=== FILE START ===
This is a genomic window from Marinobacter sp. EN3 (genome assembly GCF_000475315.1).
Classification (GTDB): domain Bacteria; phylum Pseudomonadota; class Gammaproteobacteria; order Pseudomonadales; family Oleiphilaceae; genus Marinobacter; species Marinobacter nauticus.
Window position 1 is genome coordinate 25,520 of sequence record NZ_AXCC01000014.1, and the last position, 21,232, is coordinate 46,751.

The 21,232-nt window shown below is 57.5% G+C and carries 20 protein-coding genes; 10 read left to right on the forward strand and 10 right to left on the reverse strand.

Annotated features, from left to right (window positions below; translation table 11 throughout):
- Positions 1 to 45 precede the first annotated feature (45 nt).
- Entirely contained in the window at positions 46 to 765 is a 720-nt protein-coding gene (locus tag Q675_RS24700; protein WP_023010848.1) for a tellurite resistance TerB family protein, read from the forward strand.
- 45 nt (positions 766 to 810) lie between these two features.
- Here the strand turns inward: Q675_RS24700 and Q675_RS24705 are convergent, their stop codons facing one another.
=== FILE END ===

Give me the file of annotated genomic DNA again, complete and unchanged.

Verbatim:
This is a genomic window from Marinobacter sp. EN3 (genome assembly GCF_000475315.1).
Classification (GTDB): domain Bacteria; phylum Pseudomonadota; class Gammaproteobacteria; order Pseudomonadales; family Oleiphilaceae; genus Marinobacter; species Marinobacter nauticus.
Window position 1 is genome coordinate 25,520 of sequence record NZ_AXCC01000014.1, and the last position, 21,232, is coordinate 46,751.

The 21,232-nt window shown below is 57.5% G+C and carries 20 protein-coding genes; 10 read left to right on the forward strand and 10 right to left on the reverse strand.

Annotated features, from left to right (window positions below; translation table 11 throughout):
- Positions 1 to 45 precede the first annotated feature (45 nt).
- Entirely contained in the window at positions 46 to 765 is a 720-nt protein-coding gene (locus tag Q675_RS24700; protein WP_023010848.1) for a tellurite resistance TerB family protein, read from the forward strand.
- 45 nt (positions 766 to 810) lie between these two features.
- Here the strand turns inward: Q675_RS24700 and Q675_RS24705 are convergent, their stop codons facing one another.